Kentucky Hemp Legislation

Kentucky’s Industrial Hemp Program 

In 2013 the Kentucky General Assembly passed Senate Bill 50, a piece of legislation which laid the groundwork for the cultivation and sale of industrial hemp in Kentucky, pending the expected federal action. Just over a year later, the U.S. Congress passed the 2014 Farm Bill, allowing hemp to be grown legally in all 50 states. Those states would be required to create a pilot program for hemp, but they were left to decide how to pursue hemp production with very little federal involvement.   

In June 2014, Kentucky farmers and Universities planted some of the first legal hemp crops since World War II.  Every year since, the Kentucky hemp industry has grown and evolved, and we continue to be leaders in investments, innovation, and legislation. 

2018 Farm Bill Legislation

The 2018 federal farm bill continued to the evolution of hemp as a new agricultural commodity.  It authorized the U.S. Department of Agriculture to create a new federal regulatory regime, and lessened, but did not eliminate the role of the Drug Enforcement Agency. In 2019, the USDA adopted an Interim Final Rule, which implemented many of the 2018 Farm Bill directives. However, the IFR had some problems, as KYHA pointed out in its comment letter. In fact, due to these issues, the Kentucky Department of Agriculture opted to continue its pilot program, rather than switch to the IFR regime.

2021 Legislative Issues 

Although Kentucky has come a long way since 2014, there are still several changes to state and federal laws that could potentially improve the viability of the hemp industry. We have identified some of the most important issues for the 2021 Kentucky General Assembly, and hope to accomplish these goals quickly, to give Kentucky farmers and processors the greater advantage in marketing their hemp crop across the U.S. 

  1. Legalizing the sale of Craft Hemp Flower: Currently Kentucky law does not allow the sale of hemp flower within its borders. However, Kentucky farmers may sell hemp flower to customers in legal hemp states that allow the sale of hemp flower. Many of our farmers are missing out on a huge market because it’s difficult to find out of state locations and processors to sell their crops.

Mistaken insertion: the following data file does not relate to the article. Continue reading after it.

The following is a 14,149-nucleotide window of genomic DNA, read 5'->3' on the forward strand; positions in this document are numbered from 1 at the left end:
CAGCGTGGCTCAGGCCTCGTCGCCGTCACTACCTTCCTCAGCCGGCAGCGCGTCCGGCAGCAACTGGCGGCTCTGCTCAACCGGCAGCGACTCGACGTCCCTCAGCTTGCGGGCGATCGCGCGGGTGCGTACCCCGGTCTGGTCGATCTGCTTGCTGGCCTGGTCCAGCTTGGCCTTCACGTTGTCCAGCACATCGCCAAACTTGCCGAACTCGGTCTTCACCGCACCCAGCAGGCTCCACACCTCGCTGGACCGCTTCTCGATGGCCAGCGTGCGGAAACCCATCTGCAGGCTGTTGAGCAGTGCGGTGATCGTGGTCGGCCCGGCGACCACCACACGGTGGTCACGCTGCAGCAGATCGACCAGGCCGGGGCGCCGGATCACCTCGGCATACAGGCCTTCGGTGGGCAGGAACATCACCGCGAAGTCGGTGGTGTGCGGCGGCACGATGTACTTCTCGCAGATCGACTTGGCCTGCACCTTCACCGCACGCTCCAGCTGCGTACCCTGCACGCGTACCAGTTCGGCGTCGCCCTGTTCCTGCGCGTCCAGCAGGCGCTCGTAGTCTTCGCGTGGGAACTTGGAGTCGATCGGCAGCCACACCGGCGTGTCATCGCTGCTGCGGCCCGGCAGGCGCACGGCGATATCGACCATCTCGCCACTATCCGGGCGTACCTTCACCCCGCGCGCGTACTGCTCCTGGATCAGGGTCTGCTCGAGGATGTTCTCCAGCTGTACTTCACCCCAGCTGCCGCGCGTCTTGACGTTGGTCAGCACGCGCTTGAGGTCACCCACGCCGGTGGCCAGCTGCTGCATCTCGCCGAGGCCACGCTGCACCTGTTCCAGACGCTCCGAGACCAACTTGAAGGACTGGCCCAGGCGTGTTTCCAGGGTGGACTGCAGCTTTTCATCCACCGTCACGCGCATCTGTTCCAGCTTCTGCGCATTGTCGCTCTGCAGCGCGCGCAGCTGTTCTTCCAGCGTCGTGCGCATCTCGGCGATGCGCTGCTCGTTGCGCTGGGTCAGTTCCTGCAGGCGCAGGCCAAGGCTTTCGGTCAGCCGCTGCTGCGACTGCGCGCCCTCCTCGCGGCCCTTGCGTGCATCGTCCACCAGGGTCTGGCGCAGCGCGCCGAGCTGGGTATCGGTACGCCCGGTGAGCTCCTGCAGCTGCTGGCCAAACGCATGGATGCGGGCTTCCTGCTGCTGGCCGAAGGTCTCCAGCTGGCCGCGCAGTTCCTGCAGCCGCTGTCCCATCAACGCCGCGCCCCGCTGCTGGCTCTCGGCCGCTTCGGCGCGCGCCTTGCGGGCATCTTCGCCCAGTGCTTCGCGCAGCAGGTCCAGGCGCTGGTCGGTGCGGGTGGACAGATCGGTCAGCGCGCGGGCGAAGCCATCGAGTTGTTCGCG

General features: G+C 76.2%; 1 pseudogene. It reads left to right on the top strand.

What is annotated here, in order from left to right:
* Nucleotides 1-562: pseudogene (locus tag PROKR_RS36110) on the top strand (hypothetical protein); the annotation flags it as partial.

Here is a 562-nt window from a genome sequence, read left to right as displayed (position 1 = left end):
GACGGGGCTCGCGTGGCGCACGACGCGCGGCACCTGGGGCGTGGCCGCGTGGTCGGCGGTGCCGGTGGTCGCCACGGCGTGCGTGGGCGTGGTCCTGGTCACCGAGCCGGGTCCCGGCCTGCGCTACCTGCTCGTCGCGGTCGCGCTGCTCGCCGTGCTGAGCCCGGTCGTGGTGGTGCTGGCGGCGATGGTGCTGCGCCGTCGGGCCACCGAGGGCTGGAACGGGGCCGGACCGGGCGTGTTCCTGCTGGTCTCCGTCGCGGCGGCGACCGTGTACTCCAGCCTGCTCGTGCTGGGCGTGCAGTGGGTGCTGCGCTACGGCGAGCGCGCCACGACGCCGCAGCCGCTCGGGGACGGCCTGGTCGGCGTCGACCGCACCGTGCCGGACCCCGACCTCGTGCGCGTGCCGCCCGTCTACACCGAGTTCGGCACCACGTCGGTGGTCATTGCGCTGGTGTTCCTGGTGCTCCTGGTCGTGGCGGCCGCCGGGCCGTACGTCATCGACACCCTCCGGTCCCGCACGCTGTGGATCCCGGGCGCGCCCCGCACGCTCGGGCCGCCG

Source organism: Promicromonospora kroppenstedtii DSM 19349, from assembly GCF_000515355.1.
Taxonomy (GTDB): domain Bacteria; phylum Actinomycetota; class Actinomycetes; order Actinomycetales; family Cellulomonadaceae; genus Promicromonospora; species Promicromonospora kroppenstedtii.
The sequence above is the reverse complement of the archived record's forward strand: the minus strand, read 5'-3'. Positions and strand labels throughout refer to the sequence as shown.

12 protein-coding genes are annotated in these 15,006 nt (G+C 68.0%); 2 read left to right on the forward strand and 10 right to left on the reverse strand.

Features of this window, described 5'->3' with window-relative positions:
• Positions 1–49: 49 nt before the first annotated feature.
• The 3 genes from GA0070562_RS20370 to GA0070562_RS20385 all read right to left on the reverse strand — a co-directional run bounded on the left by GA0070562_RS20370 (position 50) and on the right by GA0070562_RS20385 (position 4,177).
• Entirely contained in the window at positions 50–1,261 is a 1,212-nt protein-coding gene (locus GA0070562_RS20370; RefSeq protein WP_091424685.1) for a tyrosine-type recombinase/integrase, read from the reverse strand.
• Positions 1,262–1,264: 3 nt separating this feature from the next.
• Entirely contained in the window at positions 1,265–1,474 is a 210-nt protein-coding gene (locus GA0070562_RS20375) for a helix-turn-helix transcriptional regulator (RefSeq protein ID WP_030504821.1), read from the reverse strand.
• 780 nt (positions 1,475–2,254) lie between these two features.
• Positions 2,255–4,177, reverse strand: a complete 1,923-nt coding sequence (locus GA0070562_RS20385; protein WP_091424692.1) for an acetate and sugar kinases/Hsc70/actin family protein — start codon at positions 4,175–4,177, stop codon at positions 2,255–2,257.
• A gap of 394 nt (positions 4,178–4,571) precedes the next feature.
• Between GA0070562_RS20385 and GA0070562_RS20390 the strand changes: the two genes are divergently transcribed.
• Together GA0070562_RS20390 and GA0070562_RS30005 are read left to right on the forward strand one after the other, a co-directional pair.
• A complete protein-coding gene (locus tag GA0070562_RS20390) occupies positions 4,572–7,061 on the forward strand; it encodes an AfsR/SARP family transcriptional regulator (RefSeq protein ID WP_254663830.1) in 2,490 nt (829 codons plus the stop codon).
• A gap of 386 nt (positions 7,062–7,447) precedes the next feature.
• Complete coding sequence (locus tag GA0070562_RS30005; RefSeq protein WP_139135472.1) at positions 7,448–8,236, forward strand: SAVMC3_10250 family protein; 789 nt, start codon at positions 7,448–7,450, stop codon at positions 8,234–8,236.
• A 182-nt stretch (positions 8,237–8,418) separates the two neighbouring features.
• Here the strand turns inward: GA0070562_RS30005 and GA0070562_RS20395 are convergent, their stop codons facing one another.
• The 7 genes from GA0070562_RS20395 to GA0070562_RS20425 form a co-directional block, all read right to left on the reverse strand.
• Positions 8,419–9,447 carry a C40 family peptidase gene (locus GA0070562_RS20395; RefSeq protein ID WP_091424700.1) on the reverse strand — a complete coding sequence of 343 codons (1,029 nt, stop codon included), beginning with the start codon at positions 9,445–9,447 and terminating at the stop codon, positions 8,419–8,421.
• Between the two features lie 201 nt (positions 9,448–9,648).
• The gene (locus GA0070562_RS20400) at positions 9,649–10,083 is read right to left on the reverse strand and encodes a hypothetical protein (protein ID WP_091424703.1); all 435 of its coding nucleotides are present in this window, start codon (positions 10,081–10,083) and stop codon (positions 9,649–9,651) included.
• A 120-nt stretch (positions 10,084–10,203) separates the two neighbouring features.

2. Increase the THC limit to 1% for finished products: For historical reasons, federal law defines any hemp to be cannabis that contains less than 0.3% THC by dry weight. KYHA believes this 0.3% threshold to be excessively low. The KYHA, and a growing number of industry players, support raising the THC limit to 1%. This level will allow farmers to have a safety net in their attempt to produce hemp and stay federally compliant, while allowing for superior genetics and varieties to flourish. 
  3. Reduction in regulatory processes and fees: Current fees schedules and legal requirements are still burdensome and put a great deal of responsibility on farm families and small businesses. The KYHA is constantly working toward a reduction in regulatory burden for farmers, as well as an improvement in the financial obligations of hemp farmers and processors. In addition, current law requires total destruction of non-compliant crops that test over 1% total THC, which can wreak financial havoc on farmers, often through no fault of their own. KYHA supports modifications that would allow farmers to undertake alternative remediation, such as utilization of the fiber, that would be more economically viable.

2021 Legislative Action Items 

We are asking all stakeholders, consumers, or fans of the hemp industry to get involved at their local level to help improve hemp laws, regulations and legislation as quickly as possible. Email to see how you can get involved.

Hemp Legislation FAQs

What is the purpose of Section 7606 of the 2014 Farm Bill?

Section 7606 effectively legalized the production of hemp in all 50 states as part of a Hemp Pilot Program.  Each state would have to set up their own legal and regulatory framework for hemp production and would do so either as a State Department of Agriculture or a University.  In Kentucky, this meant that farmers could partner with the Kentucky Department of Agriculture to do research and market hemp that they grew themselves.  It also allowed our institutes of higher education to begin research into cultivation, economics, chemistry, and standards. 

What states currently allow the production of industrial hemp?

All but 3 states currently allow the cultivation and marketing of industrial hemp.  We look forward to the day when all 50 states will be producing this versatile and bountiful crop. 

I am a Kentucky farmer and would like to grow/process/manufacture hemp. Does the Farm Bill authorize me to grow hemp in Kentucky?

In order to grow hemp in Kentucky, all growers and processors must be licensed by the Kentucky Department of Agriculture. Regulations and documents regarding hemp production and news from KDA can be found here. The licensing portal may be found here

Do I need a DEA permit to grow hemp?

If you are licensed by the Kentucky Department of Agriculture to grow hemp in the state of Kentucky, you do not need a DEA permit to grow hemp. 

Are there any rules or regulations that I must follow in order to grow hemp? 

Anyone authorized by the state to conduct research must follow Kentucky regulations AND Section 7606 of the 2014 Farm Bill. Varieties of cannabis with more than 0.3% THC on a dry weight basis are not authorized under Section 7606. 


KYHA consists of members who are involved in hemp research, advocacy, legislation, farming, processing, product development, manufacturing, distribution, marketing and education. If you have questions about joining the KYHA, please contact


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